At the ACC Analytics page, we’re big fans of comedian Stephen Colbert. Back when Colbert had his late night show The Colbert Report on Comedy Central, he used to run a reoccurring segment called “Better Know a District.” In these pieces, Colbert would give his audience the background of a different US Congressional district. They were brilliant.
Before and After
Prior to his injury — an ACL tear against Notre Dame — Donte Grantham was in the midst of an excellent senior season. Most importantly: Grantham is ahead of schedule in terms of his recovery. However, if one positive could be extracted from this — strictly from Clemson’s perspective: early minutes for Aamir Simms.
In the first 18 games of the season, which included the win over Notre Dame, Simms played 178 minutes (9.9 minutes per game); he averaged 2.4 points (57.7 2P%), 2.2 rebounds and 0.7 three-point attempts per game.
With Grantham out of the lineup, Simms was promoted to starter; over the final 16 games, the 6-foot-7 freshman made 12 starts, played 347 minutes (21.7 per game), and averaged 5.7 points, 4.3 rebounds and 1.9 three-point attempts (36.7 3P%).
After the season, David Skara decided to turn pro; this means Simms is one of the few players to return with experience up front. In 2018-19, Simms will be a wildly important player for Clemson.
Under Brad Brownell, Clemson has frequently deployed lineups that include an athletic small-ball 4. Think back to teams of the past — K.J. McDaniels, Jaron Blossomgame and Donte Grantham; all three of those guys occupied a space that Aamir Simms will, going forward.
This flex forward spot is important for the Tigers on both ends of the floor, and Simms is a nice fit in this position. He can defend multiple positions, help control the glass (17.3 percent defensive rebound rate) and space the floor — over 38 percent of his field goal attempts came from beyond the arc.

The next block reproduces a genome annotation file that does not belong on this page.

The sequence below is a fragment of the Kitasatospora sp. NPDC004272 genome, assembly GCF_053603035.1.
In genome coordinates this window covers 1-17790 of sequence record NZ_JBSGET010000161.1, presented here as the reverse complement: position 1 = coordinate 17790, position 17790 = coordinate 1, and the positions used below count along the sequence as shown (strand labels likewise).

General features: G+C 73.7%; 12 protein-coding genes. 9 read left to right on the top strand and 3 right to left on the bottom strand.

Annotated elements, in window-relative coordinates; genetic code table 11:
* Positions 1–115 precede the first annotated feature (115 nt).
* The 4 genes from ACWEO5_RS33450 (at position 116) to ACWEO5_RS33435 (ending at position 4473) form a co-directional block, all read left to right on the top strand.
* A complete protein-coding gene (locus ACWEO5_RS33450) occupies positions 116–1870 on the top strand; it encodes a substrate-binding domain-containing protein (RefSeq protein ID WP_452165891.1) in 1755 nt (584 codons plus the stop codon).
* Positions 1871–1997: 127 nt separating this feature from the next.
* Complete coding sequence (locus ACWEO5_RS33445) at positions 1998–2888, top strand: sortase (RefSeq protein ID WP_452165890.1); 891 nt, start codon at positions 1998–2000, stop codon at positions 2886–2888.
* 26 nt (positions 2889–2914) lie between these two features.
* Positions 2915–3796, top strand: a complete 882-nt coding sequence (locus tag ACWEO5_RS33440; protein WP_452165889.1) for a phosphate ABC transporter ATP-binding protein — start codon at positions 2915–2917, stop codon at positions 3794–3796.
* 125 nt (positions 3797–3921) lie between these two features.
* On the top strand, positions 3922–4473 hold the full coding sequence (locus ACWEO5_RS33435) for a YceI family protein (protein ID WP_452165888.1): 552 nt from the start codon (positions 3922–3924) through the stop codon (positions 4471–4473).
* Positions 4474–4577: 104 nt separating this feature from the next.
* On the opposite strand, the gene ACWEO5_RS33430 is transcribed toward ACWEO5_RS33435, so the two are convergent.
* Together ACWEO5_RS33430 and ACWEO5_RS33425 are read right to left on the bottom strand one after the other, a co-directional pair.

The defensive versatility of Simms has to be especially exciting for Brownell, too. Simms isn’t a tower in the paint, but he posted a block rate north of six percent — 3.3 blocks per 100 possessions. As a freshman, Simms was one of 14 ACC players to play at least 500 minutes and post a block rate of six percent. Of those 14, Simms joins Isaiah Wilkins — the ACC’s Defensive Player of the Year — Bonzie Colson as the only players under 6-foot-8 on the list.
According to Sports Reference, Simms posted a defensive box plus/minus of 5.4, which would’ve been a top-10 number in the ACC if he qualified in terms of minutes. Simms also ranked in the 71st percentile in man-to-man half-court defensive efficiency, per Synergy Sports.
Room for growth: Offense
On offense, Clemson will obviously rely up its dynamic backcourt of Marcquise Reed and Shelton Mitchell. Those two will carry to bulk of the offense — along with post power Elijah Thomas (50.5 FG% on post-ups, according to Synergy). However, with three-point sniper Gabe DeVoe gone, Clemson will need to find scoring from other spots.
This is where Simms can step up, too. Over the final dozen games of the 2017-18 season, his usage rate jumped; with an even more increased role, Simms has serious potential for the Tigers. Simms shot 47.4 percent on three-pointers during this stretch of play. For Thomas to have his space down on the block, Simms can help provide room to breathe.
Simms can also have an impact on the break. According to Synergy, Simms shot 76.5 percent and scored 1.5 points per possession in transition — No. 3 in the ACC (minimum 20 possessions).